Link to post
Share on other sites

There is a graphical one, aussiejohn has mentioned it before on here, but I can't remember it.

 

I tend to do:

 

cd /home/username
du -sh `ls`

 

and you can get a good representation from this. Then move down a directory when you find a large one and go from there. Not ideal, but if I remember that tools name I'll post it here.

 

EDIT:

 

I remember it now, you can install filelight - it'll pull in a load of KDE dependencies though if you use Gnome.

Share this post


Link to post
Share on other sites

Thanks Ian for the reference.

 

The application is Filelight and it is available in Mandriva repository.

An excellent and valuable tool. (with GUI interface.)

 

Cheers. John.

 

Sorry I didn't notice your edit hence the duplication. :-)

Edited by AussieJohn

Share this post


Link to post
Share on other sites

Thanks Ian for the reference.

 

The application is Filelight and it is available in Mandriva repository.

An excellent and valuable tool. (with GUI interface.)

 

 

Being a GNOME user, I checked out the Wikipedia article for Filelight...

 

...and discovered baobab - which is already installed, courtesy of gnome-utils (but puzzlingly doesn't have a menu entry by default...)

 

And I've discovered the largest hog in userspace - a backup of my portable HDD (must have created that by accident - probably intended to synchronise one folder...)

 

Now to see if there's stuff hiding outside /home that shouldn't be there...

Share this post


Link to post
Share on other sites

Anyway, all these are hardly relevant to the issue with Rhythmbox.

Please check if everything in your ~/.gconf directory is writable, and is owned by the user. If not, then

 

# chown -R ben:ben /home/ben/.gconf

Edited by scarecrow

Share this post


Link to post
Share on other sites

Anyway, all these are hardly relevant to the issue with Rhythmbox.

Please check if everything in your ~/.gconf directory is writable, and is owned by the user. If not, then

 

# chown -R ben:ben /home/ben/.gconf

 

Everything's 600 or 700 (i.e. owner read/write/(execute), no access to group/world)...

 

Meanwhile, although the gnome panel sound icon is working normally at present...

 

Over the weekend, I encountered another temporary problem: the volume control slider moved up and down, but always reset to mute (and the speaker icon showed mute). However the link to Sound Preferences did work, so I could alter the volume that way.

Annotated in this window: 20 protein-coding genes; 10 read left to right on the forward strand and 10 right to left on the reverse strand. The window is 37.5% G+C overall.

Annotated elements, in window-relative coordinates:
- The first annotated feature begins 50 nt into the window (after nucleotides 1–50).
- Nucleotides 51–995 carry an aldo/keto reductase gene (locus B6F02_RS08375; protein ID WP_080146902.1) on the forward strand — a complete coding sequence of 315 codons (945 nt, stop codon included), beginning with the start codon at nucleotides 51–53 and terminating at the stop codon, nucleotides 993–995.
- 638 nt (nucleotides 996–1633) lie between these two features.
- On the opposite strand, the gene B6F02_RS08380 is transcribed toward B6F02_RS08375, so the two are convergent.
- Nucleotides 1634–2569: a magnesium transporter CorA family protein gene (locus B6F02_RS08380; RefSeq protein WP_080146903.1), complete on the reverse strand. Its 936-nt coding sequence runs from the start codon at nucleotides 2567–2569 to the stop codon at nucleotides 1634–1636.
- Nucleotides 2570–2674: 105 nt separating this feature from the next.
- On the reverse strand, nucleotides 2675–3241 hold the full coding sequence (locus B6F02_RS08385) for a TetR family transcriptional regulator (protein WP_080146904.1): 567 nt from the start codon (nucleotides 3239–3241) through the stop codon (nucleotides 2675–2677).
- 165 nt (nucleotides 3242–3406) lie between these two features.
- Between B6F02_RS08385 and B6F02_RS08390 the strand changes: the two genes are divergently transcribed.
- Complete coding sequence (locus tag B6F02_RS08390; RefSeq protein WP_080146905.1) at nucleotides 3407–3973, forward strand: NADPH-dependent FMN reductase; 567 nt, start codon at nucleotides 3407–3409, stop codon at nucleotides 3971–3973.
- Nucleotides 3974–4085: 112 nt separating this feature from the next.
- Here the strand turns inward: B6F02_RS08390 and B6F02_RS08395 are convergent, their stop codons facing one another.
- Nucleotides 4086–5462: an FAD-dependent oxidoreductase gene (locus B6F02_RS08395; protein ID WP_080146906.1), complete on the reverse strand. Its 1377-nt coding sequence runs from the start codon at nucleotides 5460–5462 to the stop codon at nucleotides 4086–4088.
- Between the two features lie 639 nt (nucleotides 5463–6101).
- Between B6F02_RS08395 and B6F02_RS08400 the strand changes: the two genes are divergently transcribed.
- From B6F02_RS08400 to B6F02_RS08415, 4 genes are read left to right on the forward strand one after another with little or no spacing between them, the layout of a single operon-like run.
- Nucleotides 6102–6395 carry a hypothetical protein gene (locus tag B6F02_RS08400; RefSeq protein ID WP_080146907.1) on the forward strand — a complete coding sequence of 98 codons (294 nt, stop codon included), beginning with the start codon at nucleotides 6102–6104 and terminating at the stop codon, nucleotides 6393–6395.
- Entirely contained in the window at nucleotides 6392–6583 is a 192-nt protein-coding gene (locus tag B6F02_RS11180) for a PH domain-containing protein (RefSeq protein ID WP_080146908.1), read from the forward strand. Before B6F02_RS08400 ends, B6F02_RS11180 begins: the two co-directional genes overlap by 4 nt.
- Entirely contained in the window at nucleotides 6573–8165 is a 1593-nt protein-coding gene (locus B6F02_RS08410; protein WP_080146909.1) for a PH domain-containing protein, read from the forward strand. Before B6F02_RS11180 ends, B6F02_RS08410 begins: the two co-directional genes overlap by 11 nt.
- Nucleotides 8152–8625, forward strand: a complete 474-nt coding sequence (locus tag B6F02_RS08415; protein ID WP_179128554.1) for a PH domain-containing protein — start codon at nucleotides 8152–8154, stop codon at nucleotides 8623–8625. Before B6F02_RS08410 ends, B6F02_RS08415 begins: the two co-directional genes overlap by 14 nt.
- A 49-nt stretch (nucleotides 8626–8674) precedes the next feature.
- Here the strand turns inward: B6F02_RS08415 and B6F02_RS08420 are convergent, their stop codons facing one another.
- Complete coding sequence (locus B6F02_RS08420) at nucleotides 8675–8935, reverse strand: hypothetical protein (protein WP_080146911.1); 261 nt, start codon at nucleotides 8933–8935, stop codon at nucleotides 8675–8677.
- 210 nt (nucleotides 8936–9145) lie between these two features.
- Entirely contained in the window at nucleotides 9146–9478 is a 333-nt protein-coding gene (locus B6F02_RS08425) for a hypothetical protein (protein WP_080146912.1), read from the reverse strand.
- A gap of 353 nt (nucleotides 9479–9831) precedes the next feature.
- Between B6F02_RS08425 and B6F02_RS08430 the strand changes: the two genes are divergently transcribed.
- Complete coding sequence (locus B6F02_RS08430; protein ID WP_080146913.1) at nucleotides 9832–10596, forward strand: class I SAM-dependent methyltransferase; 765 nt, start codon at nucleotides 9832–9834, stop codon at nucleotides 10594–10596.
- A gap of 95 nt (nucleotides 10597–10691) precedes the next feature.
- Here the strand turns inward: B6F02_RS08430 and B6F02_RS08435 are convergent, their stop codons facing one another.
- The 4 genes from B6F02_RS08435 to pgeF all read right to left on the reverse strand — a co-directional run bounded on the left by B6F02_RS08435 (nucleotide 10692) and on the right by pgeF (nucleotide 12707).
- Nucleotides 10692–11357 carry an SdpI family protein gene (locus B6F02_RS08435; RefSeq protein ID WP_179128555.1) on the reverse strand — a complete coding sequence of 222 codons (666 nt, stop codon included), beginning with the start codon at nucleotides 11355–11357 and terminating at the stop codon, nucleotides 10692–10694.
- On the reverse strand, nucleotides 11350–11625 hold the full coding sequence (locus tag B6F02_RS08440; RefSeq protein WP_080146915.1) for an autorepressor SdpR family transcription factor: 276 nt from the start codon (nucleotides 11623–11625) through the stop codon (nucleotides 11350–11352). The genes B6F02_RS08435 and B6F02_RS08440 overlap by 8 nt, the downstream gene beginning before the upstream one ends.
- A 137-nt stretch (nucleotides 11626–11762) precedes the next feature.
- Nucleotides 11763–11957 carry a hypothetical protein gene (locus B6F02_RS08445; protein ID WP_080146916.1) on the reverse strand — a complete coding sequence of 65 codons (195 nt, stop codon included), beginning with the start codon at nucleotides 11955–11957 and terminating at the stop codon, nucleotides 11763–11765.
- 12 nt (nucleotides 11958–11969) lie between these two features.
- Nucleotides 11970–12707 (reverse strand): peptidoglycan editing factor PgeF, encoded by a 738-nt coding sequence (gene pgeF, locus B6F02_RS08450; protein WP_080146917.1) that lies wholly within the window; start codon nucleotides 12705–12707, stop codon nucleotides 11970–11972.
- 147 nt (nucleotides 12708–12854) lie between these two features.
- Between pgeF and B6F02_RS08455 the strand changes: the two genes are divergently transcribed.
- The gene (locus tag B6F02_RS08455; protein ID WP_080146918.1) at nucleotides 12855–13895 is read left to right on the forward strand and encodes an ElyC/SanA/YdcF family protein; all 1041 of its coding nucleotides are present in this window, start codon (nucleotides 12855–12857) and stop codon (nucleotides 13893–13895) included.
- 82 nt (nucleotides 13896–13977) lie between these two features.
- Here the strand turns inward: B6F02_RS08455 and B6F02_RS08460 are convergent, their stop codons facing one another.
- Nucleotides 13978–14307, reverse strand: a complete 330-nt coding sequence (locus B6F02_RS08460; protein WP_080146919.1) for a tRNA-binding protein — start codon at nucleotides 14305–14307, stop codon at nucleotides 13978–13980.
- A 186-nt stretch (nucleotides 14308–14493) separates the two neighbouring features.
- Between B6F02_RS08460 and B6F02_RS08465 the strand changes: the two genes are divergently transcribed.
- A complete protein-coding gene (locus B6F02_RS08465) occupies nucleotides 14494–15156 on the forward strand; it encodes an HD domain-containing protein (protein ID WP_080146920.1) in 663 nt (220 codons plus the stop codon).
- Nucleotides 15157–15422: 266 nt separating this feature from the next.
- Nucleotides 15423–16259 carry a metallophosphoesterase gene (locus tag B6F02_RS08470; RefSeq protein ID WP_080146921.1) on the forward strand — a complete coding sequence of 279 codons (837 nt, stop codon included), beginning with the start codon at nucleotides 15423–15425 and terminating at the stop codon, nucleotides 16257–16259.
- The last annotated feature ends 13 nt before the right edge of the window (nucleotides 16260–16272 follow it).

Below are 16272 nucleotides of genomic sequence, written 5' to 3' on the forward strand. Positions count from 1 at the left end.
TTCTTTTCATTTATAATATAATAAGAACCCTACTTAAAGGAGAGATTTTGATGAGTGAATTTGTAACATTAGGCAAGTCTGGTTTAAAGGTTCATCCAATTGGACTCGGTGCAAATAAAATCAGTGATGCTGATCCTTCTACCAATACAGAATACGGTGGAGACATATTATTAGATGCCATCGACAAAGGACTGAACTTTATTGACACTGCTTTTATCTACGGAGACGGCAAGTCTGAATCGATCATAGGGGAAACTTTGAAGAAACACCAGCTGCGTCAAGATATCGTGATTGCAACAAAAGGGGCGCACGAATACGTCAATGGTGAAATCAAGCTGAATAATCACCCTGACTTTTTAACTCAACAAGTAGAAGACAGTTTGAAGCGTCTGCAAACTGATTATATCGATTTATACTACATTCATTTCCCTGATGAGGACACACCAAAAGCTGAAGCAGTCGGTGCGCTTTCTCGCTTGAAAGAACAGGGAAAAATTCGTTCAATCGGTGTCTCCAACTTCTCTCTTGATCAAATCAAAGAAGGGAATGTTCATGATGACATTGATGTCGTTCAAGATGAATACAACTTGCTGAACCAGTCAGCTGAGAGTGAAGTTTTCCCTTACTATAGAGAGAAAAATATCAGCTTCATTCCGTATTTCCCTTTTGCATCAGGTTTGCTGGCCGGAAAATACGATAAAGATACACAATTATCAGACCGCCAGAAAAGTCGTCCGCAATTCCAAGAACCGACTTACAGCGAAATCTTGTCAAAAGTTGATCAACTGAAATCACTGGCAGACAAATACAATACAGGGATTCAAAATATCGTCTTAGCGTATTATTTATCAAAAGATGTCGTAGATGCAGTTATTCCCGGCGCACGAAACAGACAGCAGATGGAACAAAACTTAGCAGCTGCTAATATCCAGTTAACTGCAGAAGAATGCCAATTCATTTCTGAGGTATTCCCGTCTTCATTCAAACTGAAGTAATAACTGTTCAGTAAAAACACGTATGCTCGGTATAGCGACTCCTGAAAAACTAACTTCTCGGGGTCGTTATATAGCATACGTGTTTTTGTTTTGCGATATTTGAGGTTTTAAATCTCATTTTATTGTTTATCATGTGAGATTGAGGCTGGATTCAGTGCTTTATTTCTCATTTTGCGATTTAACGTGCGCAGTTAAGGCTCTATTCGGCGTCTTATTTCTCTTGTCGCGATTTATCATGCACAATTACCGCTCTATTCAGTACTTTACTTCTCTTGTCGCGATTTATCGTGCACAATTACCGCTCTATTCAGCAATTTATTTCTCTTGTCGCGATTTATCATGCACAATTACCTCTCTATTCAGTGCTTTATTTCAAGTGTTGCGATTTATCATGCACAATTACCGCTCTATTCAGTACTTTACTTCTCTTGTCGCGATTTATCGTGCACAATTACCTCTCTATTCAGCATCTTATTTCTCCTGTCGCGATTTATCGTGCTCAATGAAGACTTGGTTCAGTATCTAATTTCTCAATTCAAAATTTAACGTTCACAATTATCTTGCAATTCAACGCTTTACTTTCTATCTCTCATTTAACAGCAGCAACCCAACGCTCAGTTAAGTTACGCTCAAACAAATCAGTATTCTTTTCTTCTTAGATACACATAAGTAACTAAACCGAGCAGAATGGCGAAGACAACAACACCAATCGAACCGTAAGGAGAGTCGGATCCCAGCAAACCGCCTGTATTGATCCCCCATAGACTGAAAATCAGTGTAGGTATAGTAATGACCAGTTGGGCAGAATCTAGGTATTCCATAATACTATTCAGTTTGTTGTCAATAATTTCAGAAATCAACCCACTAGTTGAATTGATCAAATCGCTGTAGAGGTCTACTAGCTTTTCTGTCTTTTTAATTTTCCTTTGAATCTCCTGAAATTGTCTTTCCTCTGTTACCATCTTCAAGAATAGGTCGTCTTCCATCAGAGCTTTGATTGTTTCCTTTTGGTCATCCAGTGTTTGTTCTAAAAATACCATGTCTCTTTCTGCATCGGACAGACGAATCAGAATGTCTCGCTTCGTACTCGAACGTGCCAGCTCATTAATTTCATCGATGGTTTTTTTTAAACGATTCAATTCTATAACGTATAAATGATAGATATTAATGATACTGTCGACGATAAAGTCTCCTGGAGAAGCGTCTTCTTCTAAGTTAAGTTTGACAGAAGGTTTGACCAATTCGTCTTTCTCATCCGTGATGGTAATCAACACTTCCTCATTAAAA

This morning, the volume control stayed where it was put, but had no impact upon sound because Pulse decided it couldn't see my soundcard and wanted to output to the null device (or as PulseAudio Manager puts it, auto_null). Yet if I opened up a terminal and run speaker-test (which uses ALSA directly and bypasses Pulse) I got sound loud and clear.

 

If only Pulse wasn't bound up so tightly to Gnome 2.26, I'd uninstall it and revert to ALSA without hesitation. Unfortunately, trying to uninstall Pulse completely will also uninstall the majority of gnome...and even a partial uninstallation will result in the panel icon becoming useless (as it relies on Pulse).

Edited by mittfh

Share this post


Link to post
Share on other sites

No need to uninstall PulseAudio: just disable the pulseaudio daemon from running.

This will also disable the GNOME system sounds. To resolve this, install esd (unless installing esd asks about removing pulseaudio first).

Share this post


Link to post
Share on other sites
Guest
Reply to this topic...

×   Pasted as rich text.   Paste as plain text instead

  Only 75 emoji are allowed.

×   Your link has been automatically embedded.   Display as a link instead

×   Your previous content has been restored.   Clear editor

×   You cannot paste images directly. Upload or insert images from URL.

Loading...
Sign in to follow this  

×
×
  • Create New...